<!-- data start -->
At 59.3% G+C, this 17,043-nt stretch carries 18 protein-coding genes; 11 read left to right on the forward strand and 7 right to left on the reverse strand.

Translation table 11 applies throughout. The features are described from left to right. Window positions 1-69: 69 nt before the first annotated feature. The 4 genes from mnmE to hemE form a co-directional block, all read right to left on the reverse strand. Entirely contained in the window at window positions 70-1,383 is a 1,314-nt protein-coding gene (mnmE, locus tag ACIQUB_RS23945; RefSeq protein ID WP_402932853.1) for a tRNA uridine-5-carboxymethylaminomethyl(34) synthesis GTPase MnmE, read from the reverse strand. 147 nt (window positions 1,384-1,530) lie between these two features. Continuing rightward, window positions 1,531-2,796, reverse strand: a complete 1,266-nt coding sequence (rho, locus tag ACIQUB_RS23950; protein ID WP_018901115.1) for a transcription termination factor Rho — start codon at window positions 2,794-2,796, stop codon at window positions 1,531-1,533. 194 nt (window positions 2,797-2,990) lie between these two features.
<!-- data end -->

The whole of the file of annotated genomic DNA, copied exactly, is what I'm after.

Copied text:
At 59.3% G+C, this 17,043-nt stretch carries 18 protein-coding genes; 11 read left to right on the forward strand and 7 right to left on the reverse strand.

Translation table 11 applies throughout. The features are described from left to right. Window positions 1-69: 69 nt before the first annotated feature. The 4 genes from mnmE to hemE form a co-directional block, all read right to left on the reverse strand. Entirely contained in the window at window positions 70-1,383 is a 1,314-nt protein-coding gene (mnmE, locus tag ACIQUB_RS23945; RefSeq protein ID WP_402932853.1) for a tRNA uridine-5-carboxymethylaminomethyl(34) synthesis GTPase MnmE, read from the reverse strand. 147 nt (window positions 1,384-1,530) lie between these two features. Continuing rightward, window positions 1,531-2,796, reverse strand: a complete 1,266-nt coding sequence (rho, locus tag ACIQUB_RS23950; protein ID WP_018901115.1) for a transcription termination factor Rho — start codon at window positions 2,794-2,796, stop codon at window positions 1,531-1,533. 194 nt (window positions 2,797-2,990) lie between these two features.